Martin and Gilmore debate on TV3Wednesday 09 February 2011 11.29
In tonight's leaders’ debate, Fianna Fáil leader Micheál Martin accused the Labour Party of chopping and changing its position in a number of issues.
Election 2011: Live blog
Labour leader Eamonn Gilmore accused Fianna Fáil of being the party that 'moved the goalposts more than most'.
Mr Martin said Labour has chopped and changed its position on property tax, a 48% tax rate and on the deadline for reducing the deficit, which he said was undermining confidence.
He also accused Labour of playing the popular line.
Mr Gilmore said when it comes to changing no one does it better or worse than Fianna Fáil.
He said the adjustment was originally €7.5bn last year, but then was changed to €15bn because the Govt their numbers wrong.
Mr Martin said Labour was in favour of too much tax and that you cannot tax your way out of a recession.
Mr Gilmore said the Government had taxed more than the Labour party had proposed. He said surgery not butchery was needed.
Mr Martin said Labour believed the IMF-EU deal could be unilaterally renegotiated and he accused Mr Gilmore of backing away from his comments last week that 'its Labour’s way or Frankfurt's way' on the advice of Ruairí Quinn.
Mr Gilmore said he never said the deal could be renegotiated unilaterally, but he said Ireland needed strong leadership just as Angela Merkel will stand up for Germany and President Sarkozy for France.
Mr Martin responded that he did not need lectures from the Mr Gilmore about standing up for one's country.
Enda Kenny attends Leitrim meeting
Fine Gael leader Enda Kenny has addressed several hundred people at a public meeting in Carrick-on-Shannon, Co Leitrim.
The Town Hall styled meeting took place at the same time as tonight’s televised debate between the Fianna Fáil and Labour leaders.
Mr Kenny said he was interested in meeting people face to face and he said the public has very little interest in the televised debate discussion.
During a 40-minute address at the Bush Hotel, Mr Kenny said the understandable anger of thousands of people should be turned into electoral action. He said people should do that by voting in favour of a party addressing and listening to their concerns.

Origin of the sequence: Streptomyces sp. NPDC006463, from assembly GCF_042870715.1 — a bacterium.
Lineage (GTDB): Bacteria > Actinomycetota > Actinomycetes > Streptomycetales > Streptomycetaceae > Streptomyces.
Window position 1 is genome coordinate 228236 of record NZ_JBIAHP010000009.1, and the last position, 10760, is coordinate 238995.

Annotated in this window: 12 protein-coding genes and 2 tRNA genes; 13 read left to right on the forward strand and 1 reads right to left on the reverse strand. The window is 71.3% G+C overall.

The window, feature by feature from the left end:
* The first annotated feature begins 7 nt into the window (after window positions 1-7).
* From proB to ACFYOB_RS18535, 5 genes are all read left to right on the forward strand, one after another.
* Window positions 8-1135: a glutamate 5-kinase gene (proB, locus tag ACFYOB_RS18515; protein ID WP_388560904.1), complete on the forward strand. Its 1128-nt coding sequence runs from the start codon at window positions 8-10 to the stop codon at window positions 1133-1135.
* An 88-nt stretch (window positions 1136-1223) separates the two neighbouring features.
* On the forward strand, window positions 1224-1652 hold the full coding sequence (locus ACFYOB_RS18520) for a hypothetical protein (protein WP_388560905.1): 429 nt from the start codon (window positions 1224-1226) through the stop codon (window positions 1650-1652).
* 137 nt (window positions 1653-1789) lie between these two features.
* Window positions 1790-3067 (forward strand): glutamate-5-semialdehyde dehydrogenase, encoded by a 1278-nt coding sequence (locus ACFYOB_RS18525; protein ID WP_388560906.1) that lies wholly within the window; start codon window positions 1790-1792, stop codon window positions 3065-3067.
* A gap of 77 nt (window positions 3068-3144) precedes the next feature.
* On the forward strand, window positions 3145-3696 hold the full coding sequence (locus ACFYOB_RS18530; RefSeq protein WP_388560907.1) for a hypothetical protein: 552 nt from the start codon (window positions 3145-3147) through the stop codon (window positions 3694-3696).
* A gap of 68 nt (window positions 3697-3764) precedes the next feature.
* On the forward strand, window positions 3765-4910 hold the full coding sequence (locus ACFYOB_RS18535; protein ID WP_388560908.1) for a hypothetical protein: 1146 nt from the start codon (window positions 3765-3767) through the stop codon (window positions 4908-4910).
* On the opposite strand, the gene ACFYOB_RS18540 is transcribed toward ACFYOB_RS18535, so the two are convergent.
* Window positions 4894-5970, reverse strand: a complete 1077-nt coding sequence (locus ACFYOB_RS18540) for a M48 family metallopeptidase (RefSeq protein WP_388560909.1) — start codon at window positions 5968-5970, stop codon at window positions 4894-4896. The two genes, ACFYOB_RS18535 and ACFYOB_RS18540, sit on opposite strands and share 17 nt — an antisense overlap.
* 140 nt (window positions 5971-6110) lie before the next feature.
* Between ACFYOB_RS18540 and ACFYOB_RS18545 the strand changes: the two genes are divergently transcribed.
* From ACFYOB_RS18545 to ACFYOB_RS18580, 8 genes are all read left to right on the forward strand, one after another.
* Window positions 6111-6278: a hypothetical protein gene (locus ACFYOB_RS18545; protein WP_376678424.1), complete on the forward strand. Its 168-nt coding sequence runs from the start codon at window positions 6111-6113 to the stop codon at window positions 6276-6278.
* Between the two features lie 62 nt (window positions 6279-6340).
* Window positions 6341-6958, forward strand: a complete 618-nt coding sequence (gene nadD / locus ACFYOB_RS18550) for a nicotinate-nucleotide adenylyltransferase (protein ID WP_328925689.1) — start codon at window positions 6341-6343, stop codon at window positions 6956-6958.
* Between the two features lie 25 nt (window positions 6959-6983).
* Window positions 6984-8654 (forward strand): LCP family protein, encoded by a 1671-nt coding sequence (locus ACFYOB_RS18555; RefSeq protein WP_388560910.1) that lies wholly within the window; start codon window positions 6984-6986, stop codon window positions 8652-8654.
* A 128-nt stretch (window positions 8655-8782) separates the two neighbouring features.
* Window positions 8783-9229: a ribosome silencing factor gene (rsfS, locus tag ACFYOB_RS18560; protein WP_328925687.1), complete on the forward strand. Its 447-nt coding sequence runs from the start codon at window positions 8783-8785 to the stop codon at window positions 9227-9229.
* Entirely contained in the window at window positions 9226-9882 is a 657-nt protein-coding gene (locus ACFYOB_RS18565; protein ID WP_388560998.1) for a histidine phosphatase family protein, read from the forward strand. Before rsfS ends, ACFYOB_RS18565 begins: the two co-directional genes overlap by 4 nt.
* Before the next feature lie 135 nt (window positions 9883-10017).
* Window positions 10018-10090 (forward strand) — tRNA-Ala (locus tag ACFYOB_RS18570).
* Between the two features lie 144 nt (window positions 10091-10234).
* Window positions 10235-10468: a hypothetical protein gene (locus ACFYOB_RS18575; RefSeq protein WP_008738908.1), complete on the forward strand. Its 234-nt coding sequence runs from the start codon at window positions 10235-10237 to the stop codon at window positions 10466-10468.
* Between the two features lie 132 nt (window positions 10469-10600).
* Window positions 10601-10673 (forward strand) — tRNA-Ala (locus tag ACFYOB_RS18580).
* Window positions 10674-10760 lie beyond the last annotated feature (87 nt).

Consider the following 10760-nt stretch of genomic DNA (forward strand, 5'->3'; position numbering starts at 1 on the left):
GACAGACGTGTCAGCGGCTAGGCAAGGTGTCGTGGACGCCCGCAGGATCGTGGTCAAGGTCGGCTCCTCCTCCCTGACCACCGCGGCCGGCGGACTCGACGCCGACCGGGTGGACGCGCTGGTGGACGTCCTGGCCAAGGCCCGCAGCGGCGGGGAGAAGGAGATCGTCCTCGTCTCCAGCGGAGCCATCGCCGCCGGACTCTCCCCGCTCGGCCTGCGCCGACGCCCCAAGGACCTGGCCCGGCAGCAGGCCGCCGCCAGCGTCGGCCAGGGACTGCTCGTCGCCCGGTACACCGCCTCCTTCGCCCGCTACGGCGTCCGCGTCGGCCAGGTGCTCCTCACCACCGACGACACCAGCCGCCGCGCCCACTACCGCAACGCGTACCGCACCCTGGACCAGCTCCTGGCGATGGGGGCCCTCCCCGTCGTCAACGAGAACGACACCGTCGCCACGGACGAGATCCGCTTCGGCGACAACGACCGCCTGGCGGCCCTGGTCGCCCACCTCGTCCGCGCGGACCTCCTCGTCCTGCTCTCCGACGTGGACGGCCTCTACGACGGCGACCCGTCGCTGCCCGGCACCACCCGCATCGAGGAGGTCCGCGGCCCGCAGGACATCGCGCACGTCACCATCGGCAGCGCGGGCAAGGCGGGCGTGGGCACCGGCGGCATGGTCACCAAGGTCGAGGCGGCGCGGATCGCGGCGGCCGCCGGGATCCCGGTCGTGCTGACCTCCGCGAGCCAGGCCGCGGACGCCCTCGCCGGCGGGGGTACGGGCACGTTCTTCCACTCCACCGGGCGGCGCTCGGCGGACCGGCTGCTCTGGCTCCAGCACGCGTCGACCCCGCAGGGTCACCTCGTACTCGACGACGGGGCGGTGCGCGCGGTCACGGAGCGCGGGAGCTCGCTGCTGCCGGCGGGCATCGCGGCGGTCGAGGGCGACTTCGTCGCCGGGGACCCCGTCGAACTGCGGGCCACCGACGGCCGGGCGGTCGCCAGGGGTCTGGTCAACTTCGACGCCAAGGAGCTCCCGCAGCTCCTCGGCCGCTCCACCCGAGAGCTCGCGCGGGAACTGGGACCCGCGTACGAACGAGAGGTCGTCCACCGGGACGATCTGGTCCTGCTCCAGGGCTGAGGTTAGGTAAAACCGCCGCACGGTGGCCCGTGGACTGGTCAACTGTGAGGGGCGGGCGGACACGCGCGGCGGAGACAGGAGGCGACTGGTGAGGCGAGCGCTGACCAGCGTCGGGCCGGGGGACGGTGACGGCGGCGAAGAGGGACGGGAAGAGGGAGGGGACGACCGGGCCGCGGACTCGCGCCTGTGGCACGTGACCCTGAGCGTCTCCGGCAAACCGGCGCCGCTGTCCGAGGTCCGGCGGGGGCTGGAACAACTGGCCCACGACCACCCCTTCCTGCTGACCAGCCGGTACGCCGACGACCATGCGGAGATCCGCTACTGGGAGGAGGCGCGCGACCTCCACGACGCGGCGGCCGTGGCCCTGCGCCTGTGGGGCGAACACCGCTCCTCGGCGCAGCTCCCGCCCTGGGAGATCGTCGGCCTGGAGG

Mr Kenny said entrepreneurs and creative people have not run out of ideas and want to live and work here. He said Fine Gael is in a position to give them that opportunity.
He said comments from Fianna Fáil about how the current health system is serving the people indicate they are far removed from reality.
Enda Kenny said he was not going to make false promises or lead people astray. But he said he was a leader who will change politics in Ireland, for the better.
Mr Kenny returns to Co Mayo and will tomorrow morning submit his nominations papers in Castlebar.
Frontline services and economy
Frontline public services, the health sector and the economy were the subjects of the main parties' news conferences earlier.
The Green Party said it would invest €500m from the National Pension Reserve Fund to insulate homes and other buildings, and create 25,000 new jobs in the process.
Announcing its jobs plan this morning, the party also proposed turning Ireland into an exporter of renewable energy, such as wind power, and the building of an interconnector to link Ireland to the rest of Europe.
The plan also envisages the development and marketing of Ireland as an eco-tourism destination.
Fine Gael said it would increase the number of school teachers by 2,500.
Announcing plans to protect frontline services, the party said it could credibly commit to increasing teacher numbers between now and 2014 to maintain the current teacher pupil ratio.
The party also said it will reduce civil service back office staff by a third, but there will be no compulsory redundancies.
Mr Kenny has said his party's plans to reduce the number of people employed in the public service by 10% could cost as much as €1bn.
Micheál Martin had earlier been fielding questions on the national finances alongside Minister for Finance Brian Lenihan.
The Fianna Fáil leader said investment in research and development must be defended.
He said it would be easy to hit these programmes, but national recovery cannot happen without them.
Asked about Ministerial severance payments, Mr Lenihan said they had been a 'settled feature of pay arrangements for many years'.
He said the payments were introduced in 1992, and had been availed of by former Ministers from Fianna Fáil, Fine Gael and Labour.
Mr Lenihan said that the sum of €90,000 was fully subject to income tax and the amount in his case would be about half that.
Labour launched its healthcare plans today - it proposed a universal primary care insurance for every citizen.
Funded by 'savings in the health care budget', it would cost €389m and would be phased in over four years.
The party also has plans to introduce a Universal Hospital Care Insurance by 2016, which it plans to fund 'through exchequer funding and an insurance premium'.
Sinn Féin has launched its youth employment plan to try to reduce the number of young people emigrating.